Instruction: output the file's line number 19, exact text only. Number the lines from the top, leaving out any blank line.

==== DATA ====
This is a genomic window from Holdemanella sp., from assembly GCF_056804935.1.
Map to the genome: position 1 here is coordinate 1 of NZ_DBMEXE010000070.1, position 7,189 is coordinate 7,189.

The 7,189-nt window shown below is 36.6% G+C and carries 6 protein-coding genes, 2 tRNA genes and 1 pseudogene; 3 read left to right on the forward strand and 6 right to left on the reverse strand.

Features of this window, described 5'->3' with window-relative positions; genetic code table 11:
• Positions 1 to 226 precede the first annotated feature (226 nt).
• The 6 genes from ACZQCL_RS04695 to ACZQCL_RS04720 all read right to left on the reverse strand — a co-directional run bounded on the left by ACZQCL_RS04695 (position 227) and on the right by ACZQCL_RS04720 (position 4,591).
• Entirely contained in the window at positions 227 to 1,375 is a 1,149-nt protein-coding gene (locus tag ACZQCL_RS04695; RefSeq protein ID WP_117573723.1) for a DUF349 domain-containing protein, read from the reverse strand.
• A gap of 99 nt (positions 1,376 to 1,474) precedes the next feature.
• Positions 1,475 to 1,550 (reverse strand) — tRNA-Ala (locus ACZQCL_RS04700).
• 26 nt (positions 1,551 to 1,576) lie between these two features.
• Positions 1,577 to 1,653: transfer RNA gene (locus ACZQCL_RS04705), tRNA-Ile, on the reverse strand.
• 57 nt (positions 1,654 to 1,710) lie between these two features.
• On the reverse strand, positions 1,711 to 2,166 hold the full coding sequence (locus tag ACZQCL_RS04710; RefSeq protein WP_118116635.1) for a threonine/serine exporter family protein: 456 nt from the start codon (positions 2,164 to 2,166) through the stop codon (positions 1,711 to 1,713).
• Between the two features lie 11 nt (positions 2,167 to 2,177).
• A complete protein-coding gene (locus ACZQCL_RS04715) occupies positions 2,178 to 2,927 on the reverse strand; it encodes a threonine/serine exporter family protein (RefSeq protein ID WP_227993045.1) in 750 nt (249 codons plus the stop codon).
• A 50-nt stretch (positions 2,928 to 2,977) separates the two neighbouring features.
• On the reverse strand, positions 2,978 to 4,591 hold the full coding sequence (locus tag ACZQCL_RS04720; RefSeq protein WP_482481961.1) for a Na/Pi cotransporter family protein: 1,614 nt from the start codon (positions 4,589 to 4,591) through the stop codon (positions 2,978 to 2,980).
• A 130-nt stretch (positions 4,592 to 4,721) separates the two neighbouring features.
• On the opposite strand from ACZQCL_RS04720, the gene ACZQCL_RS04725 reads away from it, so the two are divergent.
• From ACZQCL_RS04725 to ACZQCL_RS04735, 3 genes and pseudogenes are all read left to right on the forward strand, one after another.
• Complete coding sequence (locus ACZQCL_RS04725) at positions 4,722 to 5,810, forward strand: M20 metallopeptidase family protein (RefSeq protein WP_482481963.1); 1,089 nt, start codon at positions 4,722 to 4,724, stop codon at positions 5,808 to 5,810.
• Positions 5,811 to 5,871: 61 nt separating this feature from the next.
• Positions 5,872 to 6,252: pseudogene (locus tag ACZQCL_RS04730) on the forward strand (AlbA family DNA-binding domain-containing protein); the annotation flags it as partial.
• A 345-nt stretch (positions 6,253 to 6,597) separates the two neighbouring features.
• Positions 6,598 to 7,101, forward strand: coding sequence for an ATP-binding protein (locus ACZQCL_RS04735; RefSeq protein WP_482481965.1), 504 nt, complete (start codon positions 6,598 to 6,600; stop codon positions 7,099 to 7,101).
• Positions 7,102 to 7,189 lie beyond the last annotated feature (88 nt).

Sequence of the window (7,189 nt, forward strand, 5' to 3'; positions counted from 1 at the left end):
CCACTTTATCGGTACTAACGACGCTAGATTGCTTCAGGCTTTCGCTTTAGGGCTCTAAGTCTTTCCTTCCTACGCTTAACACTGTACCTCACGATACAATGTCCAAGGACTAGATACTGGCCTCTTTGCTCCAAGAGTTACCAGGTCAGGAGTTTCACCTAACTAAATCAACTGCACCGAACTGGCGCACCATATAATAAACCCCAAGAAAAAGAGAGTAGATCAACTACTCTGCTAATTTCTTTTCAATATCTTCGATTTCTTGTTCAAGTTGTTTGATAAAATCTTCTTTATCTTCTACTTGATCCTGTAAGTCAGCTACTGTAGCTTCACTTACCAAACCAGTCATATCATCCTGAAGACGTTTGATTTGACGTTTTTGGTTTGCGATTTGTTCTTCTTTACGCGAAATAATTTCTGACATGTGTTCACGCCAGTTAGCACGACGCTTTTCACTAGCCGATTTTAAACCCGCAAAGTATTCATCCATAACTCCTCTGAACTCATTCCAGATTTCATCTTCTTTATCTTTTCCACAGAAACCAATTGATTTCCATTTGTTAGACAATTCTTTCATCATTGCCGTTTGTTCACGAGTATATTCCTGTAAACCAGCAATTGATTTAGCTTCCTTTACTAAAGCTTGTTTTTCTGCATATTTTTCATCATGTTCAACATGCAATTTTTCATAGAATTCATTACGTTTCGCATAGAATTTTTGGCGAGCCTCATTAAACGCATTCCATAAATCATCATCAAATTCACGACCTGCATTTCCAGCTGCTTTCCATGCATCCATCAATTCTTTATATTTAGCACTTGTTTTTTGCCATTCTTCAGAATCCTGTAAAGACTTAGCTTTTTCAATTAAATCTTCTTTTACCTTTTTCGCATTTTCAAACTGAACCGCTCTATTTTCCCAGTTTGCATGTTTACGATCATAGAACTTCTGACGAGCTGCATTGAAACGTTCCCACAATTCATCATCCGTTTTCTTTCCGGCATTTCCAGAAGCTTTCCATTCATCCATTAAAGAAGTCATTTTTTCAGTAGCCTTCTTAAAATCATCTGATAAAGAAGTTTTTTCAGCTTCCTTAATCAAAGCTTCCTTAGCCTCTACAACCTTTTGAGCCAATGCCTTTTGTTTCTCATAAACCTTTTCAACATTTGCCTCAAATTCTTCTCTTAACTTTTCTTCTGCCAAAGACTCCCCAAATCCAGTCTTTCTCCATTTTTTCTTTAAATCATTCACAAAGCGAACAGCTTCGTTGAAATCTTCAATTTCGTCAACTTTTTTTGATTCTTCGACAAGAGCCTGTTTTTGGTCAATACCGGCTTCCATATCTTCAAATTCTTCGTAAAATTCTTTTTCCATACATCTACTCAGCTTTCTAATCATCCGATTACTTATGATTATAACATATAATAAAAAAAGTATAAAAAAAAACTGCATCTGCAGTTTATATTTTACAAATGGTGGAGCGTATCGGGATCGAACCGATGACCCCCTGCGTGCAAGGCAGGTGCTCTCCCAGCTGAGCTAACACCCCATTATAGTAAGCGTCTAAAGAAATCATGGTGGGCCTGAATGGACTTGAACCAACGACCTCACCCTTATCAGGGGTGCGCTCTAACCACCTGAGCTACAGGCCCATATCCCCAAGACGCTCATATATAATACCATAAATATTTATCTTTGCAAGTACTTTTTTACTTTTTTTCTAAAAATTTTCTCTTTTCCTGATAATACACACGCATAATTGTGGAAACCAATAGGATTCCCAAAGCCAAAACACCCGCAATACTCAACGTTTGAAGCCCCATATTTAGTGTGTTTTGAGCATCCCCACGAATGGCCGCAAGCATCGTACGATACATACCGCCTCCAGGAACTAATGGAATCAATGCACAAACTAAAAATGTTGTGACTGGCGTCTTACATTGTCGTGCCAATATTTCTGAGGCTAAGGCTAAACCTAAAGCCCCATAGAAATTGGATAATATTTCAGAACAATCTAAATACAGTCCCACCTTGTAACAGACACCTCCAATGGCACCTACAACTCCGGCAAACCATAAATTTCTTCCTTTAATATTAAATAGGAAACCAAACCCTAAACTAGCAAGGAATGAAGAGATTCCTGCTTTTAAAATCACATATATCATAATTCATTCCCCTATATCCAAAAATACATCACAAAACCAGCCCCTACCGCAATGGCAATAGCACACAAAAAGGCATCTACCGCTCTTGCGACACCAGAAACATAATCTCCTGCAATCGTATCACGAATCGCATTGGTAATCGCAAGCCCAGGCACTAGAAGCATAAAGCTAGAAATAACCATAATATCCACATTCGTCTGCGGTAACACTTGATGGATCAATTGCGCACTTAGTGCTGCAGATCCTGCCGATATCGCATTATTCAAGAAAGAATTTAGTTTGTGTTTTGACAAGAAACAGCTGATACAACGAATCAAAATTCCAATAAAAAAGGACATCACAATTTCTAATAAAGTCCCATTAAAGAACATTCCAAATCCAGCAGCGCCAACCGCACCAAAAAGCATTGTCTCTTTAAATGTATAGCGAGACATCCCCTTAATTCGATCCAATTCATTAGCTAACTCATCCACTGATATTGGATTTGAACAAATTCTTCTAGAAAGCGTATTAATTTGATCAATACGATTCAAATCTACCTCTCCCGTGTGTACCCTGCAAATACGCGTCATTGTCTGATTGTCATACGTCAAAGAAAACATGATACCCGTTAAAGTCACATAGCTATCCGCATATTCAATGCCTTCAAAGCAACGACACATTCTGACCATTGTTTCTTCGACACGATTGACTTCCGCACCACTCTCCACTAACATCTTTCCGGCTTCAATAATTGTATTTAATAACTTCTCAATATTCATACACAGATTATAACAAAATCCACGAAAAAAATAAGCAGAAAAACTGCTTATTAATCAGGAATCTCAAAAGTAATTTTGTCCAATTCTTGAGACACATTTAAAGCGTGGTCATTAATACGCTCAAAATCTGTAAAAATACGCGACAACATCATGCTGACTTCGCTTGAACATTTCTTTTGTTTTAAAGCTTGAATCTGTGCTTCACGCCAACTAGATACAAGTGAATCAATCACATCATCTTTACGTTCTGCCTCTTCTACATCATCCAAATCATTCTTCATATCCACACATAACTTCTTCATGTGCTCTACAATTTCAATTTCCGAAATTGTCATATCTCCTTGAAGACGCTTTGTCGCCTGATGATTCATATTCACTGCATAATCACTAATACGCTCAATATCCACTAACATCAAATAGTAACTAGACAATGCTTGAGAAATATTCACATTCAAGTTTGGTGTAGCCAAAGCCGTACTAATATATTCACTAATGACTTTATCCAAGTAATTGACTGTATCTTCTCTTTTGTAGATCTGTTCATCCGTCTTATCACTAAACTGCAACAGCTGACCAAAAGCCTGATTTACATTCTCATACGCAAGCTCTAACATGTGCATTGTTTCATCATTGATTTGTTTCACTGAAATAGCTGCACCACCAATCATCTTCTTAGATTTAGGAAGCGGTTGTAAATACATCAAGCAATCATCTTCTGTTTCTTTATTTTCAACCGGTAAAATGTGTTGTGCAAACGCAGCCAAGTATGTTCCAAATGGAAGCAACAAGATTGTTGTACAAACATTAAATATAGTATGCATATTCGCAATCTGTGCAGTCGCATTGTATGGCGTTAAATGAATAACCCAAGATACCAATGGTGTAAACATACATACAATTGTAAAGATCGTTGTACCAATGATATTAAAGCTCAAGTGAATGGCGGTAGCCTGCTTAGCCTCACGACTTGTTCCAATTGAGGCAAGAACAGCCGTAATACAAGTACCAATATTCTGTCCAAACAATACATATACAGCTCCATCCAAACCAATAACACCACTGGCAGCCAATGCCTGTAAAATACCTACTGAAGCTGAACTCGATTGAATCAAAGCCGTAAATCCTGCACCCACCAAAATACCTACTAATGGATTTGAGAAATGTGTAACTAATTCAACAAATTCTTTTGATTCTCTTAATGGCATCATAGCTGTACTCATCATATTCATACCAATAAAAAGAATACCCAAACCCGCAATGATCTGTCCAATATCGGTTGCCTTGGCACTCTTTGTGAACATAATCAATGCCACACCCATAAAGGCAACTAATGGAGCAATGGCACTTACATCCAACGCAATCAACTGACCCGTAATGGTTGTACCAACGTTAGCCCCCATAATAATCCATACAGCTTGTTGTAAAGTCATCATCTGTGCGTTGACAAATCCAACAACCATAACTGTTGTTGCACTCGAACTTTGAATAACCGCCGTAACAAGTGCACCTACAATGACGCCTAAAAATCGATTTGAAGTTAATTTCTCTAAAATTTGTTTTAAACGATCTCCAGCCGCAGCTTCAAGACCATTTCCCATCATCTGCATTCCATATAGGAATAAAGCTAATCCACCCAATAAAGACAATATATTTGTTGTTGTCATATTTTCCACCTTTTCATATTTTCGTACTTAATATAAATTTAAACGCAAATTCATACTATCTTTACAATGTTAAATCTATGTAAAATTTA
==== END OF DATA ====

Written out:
• On the opposite strand from ACZQCL_RS04720, the gene ACZQCL_RS04725 reads away from it, so the two are divergent.